Acknowledgement of Country

The Australian National Maritime Museum acknowledges the Gadigal people of the Eora nation as the Traditional Custodians of the bamal (earth) and badu (waters) on which we work.

We also acknowledge all Traditional Custodians of the land and waters throughout Australia and pay our respects to them and their cultures, and to Elders past and present.

Throughout 2020 the museum will host several exhibitions which bring to life differing perspectives from those onboard the ship and those on the shore.

Art and objects from the 18th-century, through to contemporary Indigenous work, will elicit discussion and encourage all Australians to rethink our history.

Main image: View of the East Coast Encounter - Reimagining 1770 exhibition at the Australian National Maritime Museum, 2014. 

Defying Empire

Tony Albert - The Hand You’re Dealt, 2016. Courtesy of the artist and Sullivan + Strumpf, Photo: Sam Noonan. Purchased 2017 in recognition of the 50th Anniversary of the 1967 Referendum.

Image: Tony Albert - The Hand You’re Dealt, 2016. Courtesy of the artist and Sullivan + Strumpf, Photo: Sam Noonan. Purchased 2017 in recognition of the 50th Anniversary of the 1967 Referendum.

Defying Empire: third National Indigenous Art Triennial  from the National Gallery of Australia commemorates the 50th anniversary of the 1967 Referendum that recognised Aboriginal and Torres Strait Islander peoples as Australians for the first time. It explores the ongoing resilience of Australia’s Indigenous people since first contact, through to the historical fight for recognition and ongoing activism in the present day. 

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Here: Kupe to Cook

Takitimu Landing Site, Waimarama by Yuki Kihara, 2017
Image: Takitimu Landing Site, Waimarama by Yuki Kihara, 2017

This exhibition dismantles misconceptions about the discovery of Aotearoa New Zealand, providing a deeper understanding to the people and places of the Pacific Ocean. Here: Kupe to Cook features artworks by 20 leading Aotearoa New Zealand and Australian contemporary artists who investigate the long and varied histories of South Pacific voyaging – from Kupe to the arrival of James Cook in 1769. 

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Under Southern Skies

Kulba  Yadail (Old Lyrics) by Billy Missi tells the story of how Torres Strait Islanders learn to read the stars, moon and the sea. Australian National Maritime Collection.
Image: Kulba  Yadail (Old Lyrics) by Billy Missi tells the story of how Torres Strait Islanders learn to read the stars, moon and the sea. Australian National Maritime Collection.

From the observation of the transit of Venus, to the importance of the night sky in Torres Strait Islander navigation and voyaging – planets and stars unite the long history of all navigators around Australia. In 2020 the Navigators gallery will be redeveloped to include new acquisitions and collection objects from Indigenous Australian and Pacific navigation, as well as a selection of important new material associated with James Cook and other European navigators. A highlight will be the temporary display of the so-called ‘secret orders’ issued to Cook outlining the mission for HMB Endeavour after observing the transit of Venus in 1769.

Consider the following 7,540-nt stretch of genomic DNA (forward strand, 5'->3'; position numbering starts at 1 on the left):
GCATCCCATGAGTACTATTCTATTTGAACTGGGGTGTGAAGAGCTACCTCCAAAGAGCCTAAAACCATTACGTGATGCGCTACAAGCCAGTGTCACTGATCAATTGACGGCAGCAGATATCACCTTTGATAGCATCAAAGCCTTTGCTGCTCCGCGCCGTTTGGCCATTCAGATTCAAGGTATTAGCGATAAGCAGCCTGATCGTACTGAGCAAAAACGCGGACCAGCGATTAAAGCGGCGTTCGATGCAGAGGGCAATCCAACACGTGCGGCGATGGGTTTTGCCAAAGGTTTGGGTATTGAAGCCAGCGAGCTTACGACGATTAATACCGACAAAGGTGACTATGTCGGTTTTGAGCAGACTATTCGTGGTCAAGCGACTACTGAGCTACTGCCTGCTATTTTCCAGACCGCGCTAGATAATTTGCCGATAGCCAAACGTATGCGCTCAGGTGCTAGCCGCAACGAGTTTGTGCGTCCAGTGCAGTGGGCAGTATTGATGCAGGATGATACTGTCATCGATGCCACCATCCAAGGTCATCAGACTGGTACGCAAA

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Ship and Shore

Beach waves

This exhibition examines James Cook's voyage and its legacy, incorporating perspectives both of those aboard the Endeavour and the Indigenous inhabitants watching it from the shore. It was a pivotal moment when two cultures – neither able to communicate or comprehend the other's world, collided with near fatal consequences for the Indigenous custodians of the land, and their culture – a culture which we now know stretches back at least 60,000 years.

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Cook and the Pacific

Cookie in Te Wai Pounamu Meets Cook Strait by Michel Tuffery, 2011, courtesy of the artist and Andrew Baker Art Dealer, Brisbane
Image: Cookie in Te Wai Pounamu Meets Cook Strait by Michel Tuffery, 2011, courtesy of the artist and Andrew Baker Art Dealer, Brisbane

Drawn from the National Library of Australia's major 2018–19 international exhibition, this multimedia display follows James Cook's three Pacific voyages and explore this spectacular region through the eyes of the British voyagers and the First Nations peoples they met. 

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Paradise Lost: Daniel Solander’s Legacy

John McLean, Solander and Banks Bag Fish and Fowl, 2019, woodblock. Courtesy of the artist and Solander Gallery.
Image: John McLean, Solander and Banks Bag Fish and Fowl, 2019, woodblock. Courtesy of the artist and Solander Gallery.

This exhibition commemorates the legacy of the Endeavour botanist Daniel Solander and the first encounter between Sweden and the Pacific Region. It features fine art prints by ten leading contemporary New Zealand artists selected to bring a unique vision to this historical event and Solander’s legacy. It will also feature Australian Indigenous scientific knowledges as a framework to explore engravings of botanical specimens collected in Australia by Joseph Banks and Daniel Solander from the national maritime collection.

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Seascapes

Seascapes by Paul Rousteau
Image: Artwork by Paul Rousteau

Experience HMB Endeavour through a different lens. Invited by the the Australian National Maritime Museum and the Embassy of France, Rousteau undertook a residency aboard the vessel on a voyage from Sydney to Noumea in 2019. The photographs he took during this voyage will be displayed in this illuminating exhibition.